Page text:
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“Sustainability” is so ten years ago — Let’s talk “Resilience”

Deep in an April 14 New York Times story on the aftermath of the Japanese earthquake and tsunami was mention of an iPhone app called Yurekuru that gives warning of an impending quake. The name, said the Times, translates into English roughly as, “the shaking is coming.”

Before the March 11 quake, the app attracted 100,000 users. Now: 1.5 million.

In a sense, living organisms could always be fairly certain that a shaking of some kind was on the way. Life on earth has been shaped by violence, by sudden upheavals and reversals of fortune for one hapless population or another. Foreboding is written into the human psyche. It’s only recently that we’ve felt entitled to be spared.

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Good News: The End Is Near. Really.

More than three decades ago, sociologist Ernest Becker published The Denial of Death which made the argument that the fear of death, in all its irrevocability and finality, provides a unifying, baseline reality for humans.

We may be overwhelmed and confused by an increasing number of competing “truths,” wrote Becker, but one truth cuts through all others: We’re all gonna die.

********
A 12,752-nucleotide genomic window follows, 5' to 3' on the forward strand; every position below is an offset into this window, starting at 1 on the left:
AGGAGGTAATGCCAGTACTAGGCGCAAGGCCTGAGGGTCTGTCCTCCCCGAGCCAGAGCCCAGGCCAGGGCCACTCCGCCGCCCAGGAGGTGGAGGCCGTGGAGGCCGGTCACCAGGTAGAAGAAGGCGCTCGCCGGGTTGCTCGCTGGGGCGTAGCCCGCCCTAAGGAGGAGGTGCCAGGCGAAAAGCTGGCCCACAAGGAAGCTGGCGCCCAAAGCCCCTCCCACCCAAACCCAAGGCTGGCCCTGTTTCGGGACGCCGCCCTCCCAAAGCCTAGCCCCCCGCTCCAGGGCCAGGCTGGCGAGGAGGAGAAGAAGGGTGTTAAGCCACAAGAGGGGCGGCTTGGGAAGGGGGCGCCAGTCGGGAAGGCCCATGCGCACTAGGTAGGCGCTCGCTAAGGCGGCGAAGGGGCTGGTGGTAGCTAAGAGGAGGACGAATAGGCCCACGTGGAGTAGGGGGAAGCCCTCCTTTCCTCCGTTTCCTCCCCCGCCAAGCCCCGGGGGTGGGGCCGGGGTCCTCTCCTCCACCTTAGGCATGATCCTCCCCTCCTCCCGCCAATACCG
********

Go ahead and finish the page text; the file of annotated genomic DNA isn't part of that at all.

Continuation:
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The Revolution Will Not be Organized (But the food and drink will be pretty good)

It’s officially over.

The flush era for planners and designers, when utopian villages and new towns could grow from dreams and piles of private sector cash? Long gone. Now comes the revolution.

What the revolt will look like is under debate. And not surprisingly, the most intense discussions are joined by those who have always been arguing about one thing or another, even as they designed and built places that, at least in part, defined neighborhood and community character during the flush times.

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Livin’ Large in Small Spaces: It Takes a Town

I’m big on small.

Ever since the 2005 Misissippi Renewal Forum in the wake of Hurricane Katrina, I’ve been beating the drum for Katrina Cottages and cottage neighborhoods. Most recently here and, in 2009, here.

I haven’t exactly been a voice in the wilderness. In fact, I wasn’t even among the early wave of advocates. Continue reading

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Dhiru’s Encyclopedia of City-Shaping: Reassurance in Uncertain Times

Just about anybody remotely interested in how the world’s most admired places earned their adulation is going to love Dhiru Thadani’s new book: The Language of Towns and Cities. In it, Dhiru subtitles the book “A Visual Dictionary,” but as L.J. Aurbach points out in his blog review, it’s really an encyclopedia. And it couldn’t come at a better time. Continue reading

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Zoning as Spiritual Practice: From me to we to Thee

Get right with God. Fix your zoning.

That’s not something you hear regularly from the pulpit, maybe. But it’s gospel nonetheless. Here’s why:

If there’s one common thread woven through the world’s most enduring religions, it’s the call to connectivity: Self to others to everything. Continue reading